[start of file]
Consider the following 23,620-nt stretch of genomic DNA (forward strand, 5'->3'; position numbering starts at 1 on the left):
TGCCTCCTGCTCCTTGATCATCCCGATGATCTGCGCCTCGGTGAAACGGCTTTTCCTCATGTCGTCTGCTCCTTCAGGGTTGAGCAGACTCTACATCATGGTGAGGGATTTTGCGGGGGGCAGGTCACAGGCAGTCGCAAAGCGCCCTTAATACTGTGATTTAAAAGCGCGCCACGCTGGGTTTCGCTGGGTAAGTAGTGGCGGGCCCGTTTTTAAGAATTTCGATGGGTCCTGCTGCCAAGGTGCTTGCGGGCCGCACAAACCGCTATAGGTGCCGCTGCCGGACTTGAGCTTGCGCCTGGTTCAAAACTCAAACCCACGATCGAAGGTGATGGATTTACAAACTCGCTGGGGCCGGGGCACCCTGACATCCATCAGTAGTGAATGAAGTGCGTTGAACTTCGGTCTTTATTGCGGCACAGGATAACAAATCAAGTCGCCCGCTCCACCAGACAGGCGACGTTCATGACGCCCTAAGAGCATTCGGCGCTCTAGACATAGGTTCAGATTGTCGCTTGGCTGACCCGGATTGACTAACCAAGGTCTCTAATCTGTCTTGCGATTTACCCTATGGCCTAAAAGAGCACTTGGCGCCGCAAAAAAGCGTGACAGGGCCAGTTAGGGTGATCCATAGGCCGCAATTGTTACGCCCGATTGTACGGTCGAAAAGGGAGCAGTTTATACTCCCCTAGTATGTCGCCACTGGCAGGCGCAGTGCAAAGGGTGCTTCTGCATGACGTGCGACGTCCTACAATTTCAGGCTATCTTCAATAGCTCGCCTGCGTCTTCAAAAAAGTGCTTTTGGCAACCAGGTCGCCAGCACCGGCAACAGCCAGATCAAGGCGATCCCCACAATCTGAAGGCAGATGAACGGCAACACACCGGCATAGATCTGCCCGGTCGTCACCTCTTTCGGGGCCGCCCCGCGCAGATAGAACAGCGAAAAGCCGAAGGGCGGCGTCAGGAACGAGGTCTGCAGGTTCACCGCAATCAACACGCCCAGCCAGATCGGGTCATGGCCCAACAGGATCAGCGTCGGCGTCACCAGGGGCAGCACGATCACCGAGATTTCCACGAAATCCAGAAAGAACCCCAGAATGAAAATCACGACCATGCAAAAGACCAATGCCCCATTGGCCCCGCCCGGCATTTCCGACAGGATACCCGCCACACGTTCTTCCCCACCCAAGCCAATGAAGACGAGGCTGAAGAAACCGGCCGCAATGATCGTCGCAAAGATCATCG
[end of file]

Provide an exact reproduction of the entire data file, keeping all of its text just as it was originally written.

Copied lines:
Consider the following 23,620-nt stretch of genomic DNA (forward strand, 5'->3'; position numbering starts at 1 on the left):
TGCCTCCTGCTCCTTGATCATCCCGATGATCTGCGCCTCGGTGAAACGGCTTTTCCTCATGTCGTCTGCTCCTTCAGGGTTGAGCAGACTCTACATCATGGTGAGGGATTTTGCGGGGGGCAGGTCACAGGCAGTCGCAAAGCGCCCTTAATACTGTGATTTAAAAGCGCGCCACGCTGGGTTTCGCTGGGTAAGTAGTGGCGGGCCCGTTTTTAAGAATTTCGATGGGTCCTGCTGCCAAGGTGCTTGCGGGCCGCACAAACCGCTATAGGTGCCGCTGCCGGACTTGAGCTTGCGCCTGGTTCAAAACTCAAACCCACGATCGAAGGTGATGGATTTACAAACTCGCTGGGGCCGGGGCACCCTGACATCCATCAGTAGTGAATGAAGTGCGTTGAACTTCGGTCTTTATTGCGGCACAGGATAACAAATCAAGTCGCCCGCTCCACCAGACAGGCGACGTTCATGACGCCCTAAGAGCATTCGGCGCTCTAGACATAGGTTCAGATTGTCGCTTGGCTGACCCGGATTGACTAACCAAGGTCTCTAATCTGTCTTGCGATTTACCCTATGGCCTAAAAGAGCACTTGGCGCCGCAAAAAAGCGTGACAGGGCCAGTTAGGGTGATCCATAGGCCGCAATTGTTACGCCCGATTGTACGGTCGAAAAGGGAGCAGTTTATACTCCCCTAGTATGTCGCCACTGGCAGGCGCAGTGCAAAGGGTGCTTCTGCATGACGTGCGACGTCCTACAATTTCAGGCTATCTTCAATAGCTCGCCTGCGTCTTCAAAAAAGTGCTTTTGGCAACCAGGTCGCCAGCACCGGCAACAGCCAGATCAAGGCGATCCCCACAATCTGAAGGCAGATGAACGGCAACACACCGGCATAGATCTGCCCGGTCGTCACCTCTTTCGGGGCCGCCCCGCGCAGATAGAACAGCGAAAAGCCGAAGGGCGGCGTCAGGAACGAGGTCTGCAGGTTCACCGCAATCAACACGCCCAGCCAGATCGGGTCATGGCCCAACAGGATCAGCGTCGGCGTCACCAGGGGCAGCACGATCACCGAGATTTCCACGAAATCCAGAAAGAACCCCAGAATGAAAATCACGACCATGCAAAAGACCAATGCCCCATTGGCCCCGCCCGGCATTTCCGACAGGATACCCGCCACACGTTCTTCCCCACCCAAGCCAATGAAGACGAGGCTGAAGAAACCGGCCGCAATGATCGTCGCAAAGATCATCG